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494 SPINAL HARDWARE REMOVAL: INDICATIONS, OUTCOMES, AND PREDICTORS OF SUCCESS
  1. R. M. Vyas,
  2. J. C. Wang
  1. UCLA School of Medicine, Los Angeles

Abstract

Background Although instrumentation (hardware, HW) has improved rates of spinal arthrodesis, it can sometimes cause irritation, requiring its removal (HWR). Very little has been demonstrated about the efficacy of HWR in relieving pain and improving function, especially in patients without pseudarthrosis (PA) or other “obvious pain generators.” This study quantifies and reports the 1) demographics and operative indications of patients undergoing HWR 2) intraoperative findings during HWR surgery 3) outcomes following HWR for patients both with and without PA or other “obvious pain generators” and 4) predictors of HWR outcomes.

Methods Retrospective review of 42 patients undergoing HWR at one university center from 2001–04. Operative procedures included HWR, re-fusion of PA (when present), and a preoperative diagnostic HW Injection (anesthetic) for 50% of patients. Patient outcomes were assessed using clinic/operative notes, radiographs, and questionnaires assessing pain, functional improvement, patient satisfaction, and medication usage. We used Odom’s criteria to assign an overall outcome score for each patient.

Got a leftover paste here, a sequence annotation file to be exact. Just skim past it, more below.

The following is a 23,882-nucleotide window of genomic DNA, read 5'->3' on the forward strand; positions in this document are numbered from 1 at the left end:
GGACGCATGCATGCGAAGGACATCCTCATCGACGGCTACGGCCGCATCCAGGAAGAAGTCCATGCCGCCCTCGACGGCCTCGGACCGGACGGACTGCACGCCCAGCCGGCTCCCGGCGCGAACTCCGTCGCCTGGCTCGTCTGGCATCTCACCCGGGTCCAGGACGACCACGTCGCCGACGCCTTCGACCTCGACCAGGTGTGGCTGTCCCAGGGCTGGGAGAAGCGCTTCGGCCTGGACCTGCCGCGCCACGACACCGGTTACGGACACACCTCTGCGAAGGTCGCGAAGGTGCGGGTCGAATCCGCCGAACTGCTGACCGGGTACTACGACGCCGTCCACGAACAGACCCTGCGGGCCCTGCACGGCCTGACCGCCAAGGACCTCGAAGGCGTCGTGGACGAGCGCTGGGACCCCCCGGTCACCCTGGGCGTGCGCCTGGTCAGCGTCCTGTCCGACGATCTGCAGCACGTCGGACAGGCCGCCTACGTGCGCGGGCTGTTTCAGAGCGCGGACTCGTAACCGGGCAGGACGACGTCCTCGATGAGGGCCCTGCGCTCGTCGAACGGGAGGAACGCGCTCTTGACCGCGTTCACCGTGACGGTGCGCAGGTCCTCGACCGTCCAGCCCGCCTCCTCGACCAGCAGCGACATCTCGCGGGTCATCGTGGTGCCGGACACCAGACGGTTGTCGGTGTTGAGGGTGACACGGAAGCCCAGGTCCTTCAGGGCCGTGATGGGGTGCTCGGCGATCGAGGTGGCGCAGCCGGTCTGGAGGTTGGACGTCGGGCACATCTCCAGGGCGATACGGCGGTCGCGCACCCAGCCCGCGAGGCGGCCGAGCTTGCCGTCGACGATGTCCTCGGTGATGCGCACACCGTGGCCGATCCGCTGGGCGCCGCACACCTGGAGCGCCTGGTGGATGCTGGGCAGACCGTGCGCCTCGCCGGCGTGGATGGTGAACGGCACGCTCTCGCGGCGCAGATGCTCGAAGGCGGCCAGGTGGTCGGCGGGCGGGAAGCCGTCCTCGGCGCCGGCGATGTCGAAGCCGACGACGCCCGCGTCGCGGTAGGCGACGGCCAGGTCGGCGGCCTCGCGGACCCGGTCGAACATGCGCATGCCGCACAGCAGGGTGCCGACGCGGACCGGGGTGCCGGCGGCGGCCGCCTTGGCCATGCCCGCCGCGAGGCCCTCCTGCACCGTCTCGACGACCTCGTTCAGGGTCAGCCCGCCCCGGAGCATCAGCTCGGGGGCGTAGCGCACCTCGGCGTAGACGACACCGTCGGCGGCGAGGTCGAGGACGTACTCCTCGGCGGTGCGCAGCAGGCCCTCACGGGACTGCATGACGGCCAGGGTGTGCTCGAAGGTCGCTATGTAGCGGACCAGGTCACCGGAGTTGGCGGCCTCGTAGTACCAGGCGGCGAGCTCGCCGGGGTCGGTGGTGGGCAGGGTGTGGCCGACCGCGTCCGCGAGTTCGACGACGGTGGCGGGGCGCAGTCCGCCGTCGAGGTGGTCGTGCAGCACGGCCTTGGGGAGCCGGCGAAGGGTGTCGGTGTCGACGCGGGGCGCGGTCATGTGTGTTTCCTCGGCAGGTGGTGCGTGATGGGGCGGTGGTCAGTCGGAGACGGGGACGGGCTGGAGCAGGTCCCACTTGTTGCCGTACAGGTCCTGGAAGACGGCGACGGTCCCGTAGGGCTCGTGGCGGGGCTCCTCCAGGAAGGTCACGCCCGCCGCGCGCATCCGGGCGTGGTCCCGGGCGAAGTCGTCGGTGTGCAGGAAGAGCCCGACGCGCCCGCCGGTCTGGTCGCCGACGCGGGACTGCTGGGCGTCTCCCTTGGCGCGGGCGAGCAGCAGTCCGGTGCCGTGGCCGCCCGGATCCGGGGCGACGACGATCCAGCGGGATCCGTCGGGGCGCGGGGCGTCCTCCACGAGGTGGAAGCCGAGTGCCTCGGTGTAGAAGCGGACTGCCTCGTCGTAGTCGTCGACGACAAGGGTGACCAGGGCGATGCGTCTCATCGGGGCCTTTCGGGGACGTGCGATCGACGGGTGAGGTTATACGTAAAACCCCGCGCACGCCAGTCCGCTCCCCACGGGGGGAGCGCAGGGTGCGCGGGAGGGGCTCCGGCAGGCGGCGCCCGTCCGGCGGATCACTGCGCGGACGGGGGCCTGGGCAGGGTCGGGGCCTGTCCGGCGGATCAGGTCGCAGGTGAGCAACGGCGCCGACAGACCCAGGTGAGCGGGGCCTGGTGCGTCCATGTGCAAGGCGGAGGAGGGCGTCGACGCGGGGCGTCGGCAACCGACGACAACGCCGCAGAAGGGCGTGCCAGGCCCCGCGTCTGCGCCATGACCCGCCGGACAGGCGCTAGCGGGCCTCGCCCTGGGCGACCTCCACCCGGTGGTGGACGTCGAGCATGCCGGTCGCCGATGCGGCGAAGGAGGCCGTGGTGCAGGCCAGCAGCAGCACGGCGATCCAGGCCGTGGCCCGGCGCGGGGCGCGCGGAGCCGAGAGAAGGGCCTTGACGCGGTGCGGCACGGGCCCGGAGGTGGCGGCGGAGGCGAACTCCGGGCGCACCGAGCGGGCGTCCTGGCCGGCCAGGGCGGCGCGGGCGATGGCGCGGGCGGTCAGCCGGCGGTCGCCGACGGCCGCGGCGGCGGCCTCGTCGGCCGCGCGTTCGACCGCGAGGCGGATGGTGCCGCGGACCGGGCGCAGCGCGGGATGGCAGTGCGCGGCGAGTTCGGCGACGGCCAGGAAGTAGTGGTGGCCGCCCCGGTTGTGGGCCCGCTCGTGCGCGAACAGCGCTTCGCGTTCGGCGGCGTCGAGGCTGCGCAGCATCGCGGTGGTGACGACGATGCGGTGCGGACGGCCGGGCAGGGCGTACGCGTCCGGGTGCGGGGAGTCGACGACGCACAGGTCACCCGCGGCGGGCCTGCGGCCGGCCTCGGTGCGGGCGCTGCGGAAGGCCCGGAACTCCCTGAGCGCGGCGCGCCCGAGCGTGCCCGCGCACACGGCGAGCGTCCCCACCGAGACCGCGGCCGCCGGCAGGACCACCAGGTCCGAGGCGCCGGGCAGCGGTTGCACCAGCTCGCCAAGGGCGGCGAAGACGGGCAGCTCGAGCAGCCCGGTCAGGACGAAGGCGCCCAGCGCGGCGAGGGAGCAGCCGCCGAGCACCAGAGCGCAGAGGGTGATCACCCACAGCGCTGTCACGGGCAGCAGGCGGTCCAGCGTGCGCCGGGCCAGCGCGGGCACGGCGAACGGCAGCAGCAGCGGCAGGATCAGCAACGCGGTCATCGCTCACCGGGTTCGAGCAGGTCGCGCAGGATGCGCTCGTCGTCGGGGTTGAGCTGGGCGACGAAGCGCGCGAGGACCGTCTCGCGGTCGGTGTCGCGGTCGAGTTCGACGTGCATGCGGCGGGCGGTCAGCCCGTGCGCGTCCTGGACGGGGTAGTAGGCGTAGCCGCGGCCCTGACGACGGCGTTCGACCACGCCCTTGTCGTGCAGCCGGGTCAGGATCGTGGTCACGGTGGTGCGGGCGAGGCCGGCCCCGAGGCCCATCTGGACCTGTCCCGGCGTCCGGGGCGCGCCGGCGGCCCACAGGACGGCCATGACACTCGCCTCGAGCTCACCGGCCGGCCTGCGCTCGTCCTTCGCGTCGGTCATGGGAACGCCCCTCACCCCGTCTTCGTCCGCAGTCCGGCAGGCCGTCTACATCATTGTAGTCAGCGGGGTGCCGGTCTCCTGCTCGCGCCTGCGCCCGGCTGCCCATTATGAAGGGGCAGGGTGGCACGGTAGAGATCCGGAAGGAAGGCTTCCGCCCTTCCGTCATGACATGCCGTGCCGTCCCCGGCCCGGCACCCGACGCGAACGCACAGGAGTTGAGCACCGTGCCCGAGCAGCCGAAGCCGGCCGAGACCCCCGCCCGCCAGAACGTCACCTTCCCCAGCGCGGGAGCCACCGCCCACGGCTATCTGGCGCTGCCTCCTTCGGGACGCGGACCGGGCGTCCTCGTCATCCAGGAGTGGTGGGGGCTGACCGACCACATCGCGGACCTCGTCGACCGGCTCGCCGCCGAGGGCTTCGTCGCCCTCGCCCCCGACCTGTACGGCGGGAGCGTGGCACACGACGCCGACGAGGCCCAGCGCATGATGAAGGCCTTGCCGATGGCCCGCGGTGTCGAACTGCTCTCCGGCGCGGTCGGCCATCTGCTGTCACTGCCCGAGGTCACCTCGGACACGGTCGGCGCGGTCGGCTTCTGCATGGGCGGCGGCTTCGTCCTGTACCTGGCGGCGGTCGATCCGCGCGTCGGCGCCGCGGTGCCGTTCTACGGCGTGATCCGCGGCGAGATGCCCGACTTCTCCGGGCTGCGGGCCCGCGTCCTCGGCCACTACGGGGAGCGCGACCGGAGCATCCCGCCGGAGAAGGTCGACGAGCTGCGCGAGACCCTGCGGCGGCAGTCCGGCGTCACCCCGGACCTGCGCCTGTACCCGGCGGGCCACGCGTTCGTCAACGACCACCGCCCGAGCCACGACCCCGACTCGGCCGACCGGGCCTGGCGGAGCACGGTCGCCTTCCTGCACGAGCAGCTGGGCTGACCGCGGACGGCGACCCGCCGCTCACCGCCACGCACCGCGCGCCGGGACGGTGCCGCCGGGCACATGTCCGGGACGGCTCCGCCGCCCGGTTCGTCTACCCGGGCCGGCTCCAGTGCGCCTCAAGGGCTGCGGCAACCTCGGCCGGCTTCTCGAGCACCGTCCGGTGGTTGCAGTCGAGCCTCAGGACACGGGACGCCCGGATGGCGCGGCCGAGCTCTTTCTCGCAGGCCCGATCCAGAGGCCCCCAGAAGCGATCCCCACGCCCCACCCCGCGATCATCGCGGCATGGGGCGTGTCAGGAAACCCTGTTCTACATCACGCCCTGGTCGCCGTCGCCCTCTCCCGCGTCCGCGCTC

Results Intraoperatively, 5 Patients had confirmed PA, 3 bent/broken HW, and 3 loose HW. On average, for patients without PA or obvious pain generators, HWR provided significant pain relief (47.3%) and functional improvement while decreasing usage of pain medication. Odom scores were high for all patients. Pain relief from HWR and from HW injection was highly correlated (r=0.78). Younger patients, those with more fused segment, and those with more time without pain following initial arthrodesis had significantly increased pain relief from HWR. Female patients had better overall outcomes (Odom scores).

Conclusions Our findings demonstrate overall pain and functional improvement following HWR for patients without PA or obvious pain generators, and identify variables that predict successful pain relief and good outcomes following HWR. We also show for the first time that HW injection is a highly reliable diagnostic tool for predicting pain relief from HWR.

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